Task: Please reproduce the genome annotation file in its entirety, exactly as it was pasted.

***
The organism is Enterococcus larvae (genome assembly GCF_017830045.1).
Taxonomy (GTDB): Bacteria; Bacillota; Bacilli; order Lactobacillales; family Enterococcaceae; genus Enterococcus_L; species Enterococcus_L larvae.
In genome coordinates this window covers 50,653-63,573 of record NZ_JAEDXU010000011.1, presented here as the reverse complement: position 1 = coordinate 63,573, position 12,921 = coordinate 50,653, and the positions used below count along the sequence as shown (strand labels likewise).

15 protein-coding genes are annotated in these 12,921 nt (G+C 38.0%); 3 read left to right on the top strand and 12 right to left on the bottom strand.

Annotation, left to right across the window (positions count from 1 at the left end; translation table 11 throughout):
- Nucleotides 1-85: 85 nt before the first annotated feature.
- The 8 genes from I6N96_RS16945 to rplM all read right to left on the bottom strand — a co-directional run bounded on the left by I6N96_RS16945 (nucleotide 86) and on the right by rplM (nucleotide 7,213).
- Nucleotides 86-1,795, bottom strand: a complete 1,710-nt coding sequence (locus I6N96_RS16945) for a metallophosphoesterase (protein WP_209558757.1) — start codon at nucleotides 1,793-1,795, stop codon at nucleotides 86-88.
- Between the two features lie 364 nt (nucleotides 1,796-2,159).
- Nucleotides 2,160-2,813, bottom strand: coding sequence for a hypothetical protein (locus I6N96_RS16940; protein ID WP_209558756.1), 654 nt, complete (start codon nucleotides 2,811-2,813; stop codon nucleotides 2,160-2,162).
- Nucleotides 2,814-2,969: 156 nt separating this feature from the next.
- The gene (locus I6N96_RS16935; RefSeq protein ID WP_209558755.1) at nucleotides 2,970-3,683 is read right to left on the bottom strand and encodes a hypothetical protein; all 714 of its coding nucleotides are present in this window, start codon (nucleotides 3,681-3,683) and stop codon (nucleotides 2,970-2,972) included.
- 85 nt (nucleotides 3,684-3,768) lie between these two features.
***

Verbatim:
The organism is Enterococcus larvae (genome assembly GCF_017830045.1).
Taxonomy (GTDB): Bacteria; Bacillota; Bacilli; order Lactobacillales; family Enterococcaceae; genus Enterococcus_L; species Enterococcus_L larvae.
In genome coordinates this window covers 50,653-63,573 of record NZ_JAEDXU010000011.1, presented here as the reverse complement: position 1 = coordinate 63,573, position 12,921 = coordinate 50,653, and the positions used below count along the sequence as shown (strand labels likewise).

15 protein-coding genes are annotated in these 12,921 nt (G+C 38.0%); 3 read left to right on the top strand and 12 right to left on the bottom strand.

Annotation, left to right across the window (positions count from 1 at the left end; translation table 11 throughout):
- Nucleotides 1-85: 85 nt before the first annotated feature.
- The 8 genes from I6N96_RS16945 to rplM all read right to left on the bottom strand — a co-directional run bounded on the left by I6N96_RS16945 (nucleotide 86) and on the right by rplM (nucleotide 7,213).
- Nucleotides 86-1,795, bottom strand: a complete 1,710-nt coding sequence (locus I6N96_RS16945) for a metallophosphoesterase (protein WP_209558757.1) — start codon at nucleotides 1,793-1,795, stop codon at nucleotides 86-88.
- Between the two features lie 364 nt (nucleotides 1,796-2,159).
- Nucleotides 2,160-2,813, bottom strand: coding sequence for a hypothetical protein (locus I6N96_RS16940; protein ID WP_209558756.1), 654 nt, complete (start codon nucleotides 2,811-2,813; stop codon nucleotides 2,160-2,162).
- Nucleotides 2,814-2,969: 156 nt separating this feature from the next.
- The gene (locus I6N96_RS16935; RefSeq protein ID WP_209558755.1) at nucleotides 2,970-3,683 is read right to left on the bottom strand and encodes a hypothetical protein; all 714 of its coding nucleotides are present in this window, start codon (nucleotides 3,681-3,683) and stop codon (nucleotides 2,970-2,972) included.
- 85 nt (nucleotides 3,684-3,768) lie between these two features.